Monday, April 22, 2019

Next Thursday, the world will be moon watching as Israel lands its historic scheduled lunar spacecraft.

Two days prior, however, Israel will be brought down to earth with an election that arguably has never meant more to this democracy, just 71 years young.

The Prime Minister has faced off in a brutal, sometimes nasty, re-election where he and his Likud Party are scheduled for a ballot box confrontation with retired Three Star General Benny Gantz and his more centrist Kahol Lavan or Blue and White Party.

There are so many side issues at play in this election. That Netanyahu could not keep a strong coalition together resulting in these new elections leaves many Israeli voters questioning whether he can do so in a next term. Indeed, his coalition connection to the controversial Otzma Yehudit Party has raised the concerns of some factions of his traditional supporters.

This election puts at risk the very peace process that the world awaits from President Donald Trump, whose administration has been nothing but supportive of the Netanyahu government in so many ways, from its movement of the US embassy to Jerusalem to its recent validation of Israel’s Golan Heights annexation, to its Iran nuke deal withdrawal. 

Still, there are challenges coming from the outside. These issues are familiar to American voters. Accusations of social media manipulation and even international hacking have surfaced. The issue of whether or not the ultra-Orthodox should face mandatory draft into military or national service is still in play and could hurt Netanyahu. Questions of terrorism and the IDF’s military strength also have taken center stage with Gantz touting his military record and criticizing the PM’s cease-fire posture with Hamas. Blue and White has called for a “change in priorities” while Likud has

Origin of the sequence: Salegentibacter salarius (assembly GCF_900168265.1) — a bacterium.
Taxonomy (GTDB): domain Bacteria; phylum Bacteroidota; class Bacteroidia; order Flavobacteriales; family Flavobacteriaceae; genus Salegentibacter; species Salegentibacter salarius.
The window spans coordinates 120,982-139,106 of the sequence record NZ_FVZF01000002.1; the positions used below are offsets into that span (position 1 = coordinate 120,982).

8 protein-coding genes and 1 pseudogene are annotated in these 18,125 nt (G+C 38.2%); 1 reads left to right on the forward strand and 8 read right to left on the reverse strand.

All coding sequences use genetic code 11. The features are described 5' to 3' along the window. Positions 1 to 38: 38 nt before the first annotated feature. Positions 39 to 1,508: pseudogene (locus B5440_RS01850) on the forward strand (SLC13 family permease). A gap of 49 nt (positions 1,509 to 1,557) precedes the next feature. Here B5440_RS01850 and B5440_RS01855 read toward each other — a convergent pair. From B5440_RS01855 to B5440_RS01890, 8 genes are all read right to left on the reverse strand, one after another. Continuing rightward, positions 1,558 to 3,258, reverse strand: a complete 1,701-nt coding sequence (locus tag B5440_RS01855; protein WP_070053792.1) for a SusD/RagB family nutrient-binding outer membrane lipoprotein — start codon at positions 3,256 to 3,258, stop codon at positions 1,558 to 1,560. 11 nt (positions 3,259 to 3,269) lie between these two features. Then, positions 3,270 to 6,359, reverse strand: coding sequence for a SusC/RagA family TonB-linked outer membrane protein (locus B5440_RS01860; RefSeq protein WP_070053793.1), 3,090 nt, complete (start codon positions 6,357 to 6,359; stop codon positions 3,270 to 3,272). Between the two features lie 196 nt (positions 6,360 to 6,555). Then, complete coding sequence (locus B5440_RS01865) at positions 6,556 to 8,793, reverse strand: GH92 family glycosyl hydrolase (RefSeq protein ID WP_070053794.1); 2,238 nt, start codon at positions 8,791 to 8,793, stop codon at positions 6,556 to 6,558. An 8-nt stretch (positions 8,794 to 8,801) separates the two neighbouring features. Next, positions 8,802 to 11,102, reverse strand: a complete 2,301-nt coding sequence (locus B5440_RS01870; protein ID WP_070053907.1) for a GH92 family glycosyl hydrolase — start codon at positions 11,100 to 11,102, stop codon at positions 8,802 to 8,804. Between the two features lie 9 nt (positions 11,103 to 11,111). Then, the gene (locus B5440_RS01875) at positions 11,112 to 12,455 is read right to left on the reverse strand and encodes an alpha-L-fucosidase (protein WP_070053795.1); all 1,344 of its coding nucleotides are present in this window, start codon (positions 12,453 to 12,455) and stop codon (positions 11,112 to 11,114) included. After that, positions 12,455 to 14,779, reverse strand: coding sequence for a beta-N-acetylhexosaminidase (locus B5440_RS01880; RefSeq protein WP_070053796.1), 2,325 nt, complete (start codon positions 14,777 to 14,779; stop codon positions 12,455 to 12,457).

labeled Gantz “weak” and a “leftist.” There’s Iran, there’s BDS, settlements and, of course, national unity. Both leading parties have also pointed fingers at President Reuven Rivlin, accusing him of wanting the other side to win.

The polls are tight, and the stakes are extremely high.

The results of this election will be judged by how the next government takes hold of the best interests of the nation state and moves it forward in an urgent, unified way.

The government will have a tough job to do.

Some things never change.

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